As the ANC admitted that despite harsh warnings issued at the beginning of the Covid-19 pandemic in the country by President Cyril Ramaphosa, these warnings have not been heeded. The party’s caucus said the “impunity” must stop as the brazen nature characterised by “massive irregularities and acts of misconduct continued to dent the name of the organisation and made a mockery of all commitments to fight corruption”.
The caucus said it was embarrassed by the behaviour and called on government-led initiatives to investigate and bring those perpetrators to book.
“We will closely monitor the developments of the cases under investigation and take decisive action against those involved in corruption and unsavoury conduct. We further support that public servants and political office-bearers must avoid even the perception of conflicts of interest if we want to restore the trust of the public.”
Although the party pointed out that the National Executive Committee met on a virtual platform and engaged in robust reflections on the “shameful revelations of corruption in the procurement of essential materials to combat the Covid-19 pandemic”, political analyst Ralph Mathekga says the country may not see a grand anti-corruption commitment at the centre of politics.
“I think things politically are just not well aligned to repel corruption. We have allowed the deterioration to reach a point where political parties are no longer part of the solution on this.
This, in turn, leaves only one institution holding the fort while parliament and the executive are in a slumberland; in the judiciary.
“The fact is that the judiciary can not be a one-stop solution against corruption, it will not hold too long, it will crack.”
Mathekga said it was concerning that some of the people were clearly implicated in the corruption, which made it challenging to address it.
Mentioning that even the presidential spokesperson was implicated in reports of corruption, Mathekga noted Congress of South African Trade Unions (Cosatu) threat to cut ties with the party if it doesn’t get its house in order.
Cosatu enjoyed the close proximity to power and straying from it was unlikely, Mathekga said.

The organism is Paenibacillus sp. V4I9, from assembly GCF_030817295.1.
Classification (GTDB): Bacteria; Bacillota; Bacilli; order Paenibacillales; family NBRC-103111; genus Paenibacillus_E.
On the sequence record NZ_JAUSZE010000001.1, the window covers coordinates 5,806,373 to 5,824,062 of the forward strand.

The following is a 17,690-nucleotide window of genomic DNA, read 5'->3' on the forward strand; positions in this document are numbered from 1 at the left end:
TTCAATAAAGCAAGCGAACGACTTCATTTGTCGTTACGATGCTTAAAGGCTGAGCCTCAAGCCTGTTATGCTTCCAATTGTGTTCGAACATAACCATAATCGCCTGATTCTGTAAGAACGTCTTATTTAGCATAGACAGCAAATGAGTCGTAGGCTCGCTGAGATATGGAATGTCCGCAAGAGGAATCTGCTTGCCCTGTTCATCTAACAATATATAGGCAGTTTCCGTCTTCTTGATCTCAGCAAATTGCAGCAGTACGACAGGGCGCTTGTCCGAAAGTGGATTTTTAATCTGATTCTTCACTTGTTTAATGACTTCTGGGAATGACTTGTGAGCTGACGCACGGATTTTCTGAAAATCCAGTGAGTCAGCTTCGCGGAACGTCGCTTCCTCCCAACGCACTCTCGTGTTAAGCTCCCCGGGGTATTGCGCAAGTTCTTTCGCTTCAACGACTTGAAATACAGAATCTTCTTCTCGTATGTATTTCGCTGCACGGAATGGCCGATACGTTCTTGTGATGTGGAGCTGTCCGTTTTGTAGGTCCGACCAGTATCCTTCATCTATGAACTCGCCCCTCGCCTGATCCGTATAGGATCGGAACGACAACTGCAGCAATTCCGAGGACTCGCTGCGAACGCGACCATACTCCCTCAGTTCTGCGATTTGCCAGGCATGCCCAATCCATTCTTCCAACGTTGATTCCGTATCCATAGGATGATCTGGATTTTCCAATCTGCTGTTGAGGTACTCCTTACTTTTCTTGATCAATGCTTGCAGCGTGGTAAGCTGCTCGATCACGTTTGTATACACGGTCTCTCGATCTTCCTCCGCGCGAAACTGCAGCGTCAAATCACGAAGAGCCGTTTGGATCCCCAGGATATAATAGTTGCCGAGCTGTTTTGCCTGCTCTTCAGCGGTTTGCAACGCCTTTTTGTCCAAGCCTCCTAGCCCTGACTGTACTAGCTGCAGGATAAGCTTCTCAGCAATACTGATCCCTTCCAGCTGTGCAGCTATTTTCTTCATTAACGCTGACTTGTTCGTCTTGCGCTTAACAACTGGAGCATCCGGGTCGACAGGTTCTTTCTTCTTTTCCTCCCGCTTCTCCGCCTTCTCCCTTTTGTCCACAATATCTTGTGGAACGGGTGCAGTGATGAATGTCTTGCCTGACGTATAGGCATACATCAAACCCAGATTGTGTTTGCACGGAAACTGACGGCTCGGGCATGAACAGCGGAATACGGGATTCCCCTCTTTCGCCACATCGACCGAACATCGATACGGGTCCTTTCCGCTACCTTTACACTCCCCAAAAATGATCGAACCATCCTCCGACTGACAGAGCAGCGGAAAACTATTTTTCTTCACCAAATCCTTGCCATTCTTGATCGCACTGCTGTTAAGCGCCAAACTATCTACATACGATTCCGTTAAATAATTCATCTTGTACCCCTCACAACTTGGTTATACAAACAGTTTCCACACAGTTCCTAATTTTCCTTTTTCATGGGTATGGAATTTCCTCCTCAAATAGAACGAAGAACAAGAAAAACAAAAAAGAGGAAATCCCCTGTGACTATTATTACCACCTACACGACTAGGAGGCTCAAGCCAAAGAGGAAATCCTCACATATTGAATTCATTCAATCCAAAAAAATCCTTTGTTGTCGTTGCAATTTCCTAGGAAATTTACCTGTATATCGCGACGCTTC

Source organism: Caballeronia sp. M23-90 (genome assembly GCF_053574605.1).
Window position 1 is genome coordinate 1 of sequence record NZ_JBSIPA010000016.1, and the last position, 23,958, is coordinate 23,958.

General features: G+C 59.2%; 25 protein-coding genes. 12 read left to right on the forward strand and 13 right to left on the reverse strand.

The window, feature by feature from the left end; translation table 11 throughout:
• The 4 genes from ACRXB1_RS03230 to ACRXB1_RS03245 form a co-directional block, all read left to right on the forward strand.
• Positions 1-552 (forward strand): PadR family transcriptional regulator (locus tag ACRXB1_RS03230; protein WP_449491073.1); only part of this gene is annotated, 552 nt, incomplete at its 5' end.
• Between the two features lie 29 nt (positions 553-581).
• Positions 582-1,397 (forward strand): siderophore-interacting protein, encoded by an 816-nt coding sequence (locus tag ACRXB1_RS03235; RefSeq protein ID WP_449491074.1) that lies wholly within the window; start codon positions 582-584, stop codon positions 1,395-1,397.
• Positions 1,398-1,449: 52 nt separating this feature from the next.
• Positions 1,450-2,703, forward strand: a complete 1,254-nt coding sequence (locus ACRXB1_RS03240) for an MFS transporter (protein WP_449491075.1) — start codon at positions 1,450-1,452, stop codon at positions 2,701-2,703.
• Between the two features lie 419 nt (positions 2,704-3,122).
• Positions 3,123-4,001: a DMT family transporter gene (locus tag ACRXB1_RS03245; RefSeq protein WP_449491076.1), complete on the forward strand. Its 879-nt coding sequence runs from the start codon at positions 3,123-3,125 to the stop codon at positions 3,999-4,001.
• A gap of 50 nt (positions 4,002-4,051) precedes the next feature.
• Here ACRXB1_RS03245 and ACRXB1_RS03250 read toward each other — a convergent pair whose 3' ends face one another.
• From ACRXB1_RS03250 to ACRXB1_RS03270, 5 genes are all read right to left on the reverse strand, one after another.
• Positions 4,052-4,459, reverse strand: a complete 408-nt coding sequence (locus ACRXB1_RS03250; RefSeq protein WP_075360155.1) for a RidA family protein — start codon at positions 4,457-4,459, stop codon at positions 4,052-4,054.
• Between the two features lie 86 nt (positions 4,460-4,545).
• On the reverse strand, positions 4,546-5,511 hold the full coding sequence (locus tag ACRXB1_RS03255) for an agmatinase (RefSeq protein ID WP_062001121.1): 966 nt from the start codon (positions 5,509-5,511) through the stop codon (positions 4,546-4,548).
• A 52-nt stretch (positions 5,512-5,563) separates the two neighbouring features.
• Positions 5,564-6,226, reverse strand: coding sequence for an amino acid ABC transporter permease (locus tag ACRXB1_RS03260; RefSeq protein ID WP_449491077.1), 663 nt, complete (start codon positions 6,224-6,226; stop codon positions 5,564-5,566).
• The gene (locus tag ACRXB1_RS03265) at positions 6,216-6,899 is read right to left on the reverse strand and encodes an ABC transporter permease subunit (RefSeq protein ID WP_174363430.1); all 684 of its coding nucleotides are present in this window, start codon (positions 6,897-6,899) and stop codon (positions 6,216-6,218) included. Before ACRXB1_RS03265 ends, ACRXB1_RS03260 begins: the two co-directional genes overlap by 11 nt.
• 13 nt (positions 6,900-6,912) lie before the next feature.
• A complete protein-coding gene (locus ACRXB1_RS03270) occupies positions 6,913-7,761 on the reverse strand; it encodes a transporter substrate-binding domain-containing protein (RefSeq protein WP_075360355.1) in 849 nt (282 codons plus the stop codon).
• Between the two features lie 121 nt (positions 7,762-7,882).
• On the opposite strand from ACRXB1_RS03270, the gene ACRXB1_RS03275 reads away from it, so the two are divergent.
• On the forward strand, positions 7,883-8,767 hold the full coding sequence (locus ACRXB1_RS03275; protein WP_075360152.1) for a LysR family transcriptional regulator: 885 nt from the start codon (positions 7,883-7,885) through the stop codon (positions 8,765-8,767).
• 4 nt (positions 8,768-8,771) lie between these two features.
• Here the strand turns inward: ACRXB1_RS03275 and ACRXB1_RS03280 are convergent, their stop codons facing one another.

The union had once threatened to cut ties with the party during the era of Jacob Zuma, where are they today, he asked.
In 2017, the union sided with the SA Communist Party calling for Zuma to step down, saying he was not fit to run the country. The union sided with Ramaphosa to take the reigns from Zuma when the ANC elected new leadership.
It was the politics in the country that were just not aligned to take corruption seriously.
“Looking at political landscape, and the relationship between the EFF, DA and ANC, their relation towards each other within, the political arena does not allow for corruption to be taken seriously,” Mathekga said.
“The only thing that I think might happen is just as we have seen, people will open cases and people resorting to courts, but you are not going to see the centre of South African politics taking a much stronger position on anti-corruption.”
Meanwhile, Congress of the People has wanted Cosatu against blind loyalty. Corruption is not a new thing in the ANC and it did not start with Covid-19 PPE.
“They [Cosatu] are just barking, they will never bite,” said Cope spokesperson Dennis Bloem.
“That is hypocrisy of the highest order. The engine room of the ANC is being led by a ‘comrade’ a secretary-general with very serious allegations of corruption against him. Everybody knows about a whole book titled Gangster State on these corruption allegations against Ace Magashule when he was still the Premier of the Free State. Why is Cosatu quiet on Ace?”
The party says Cosatu must make peace and accept that the ANC is infested with corrupt comrades, “who are stealing money meant to fight this vicious enemy Covid-19. They are wolves in sheepskin.”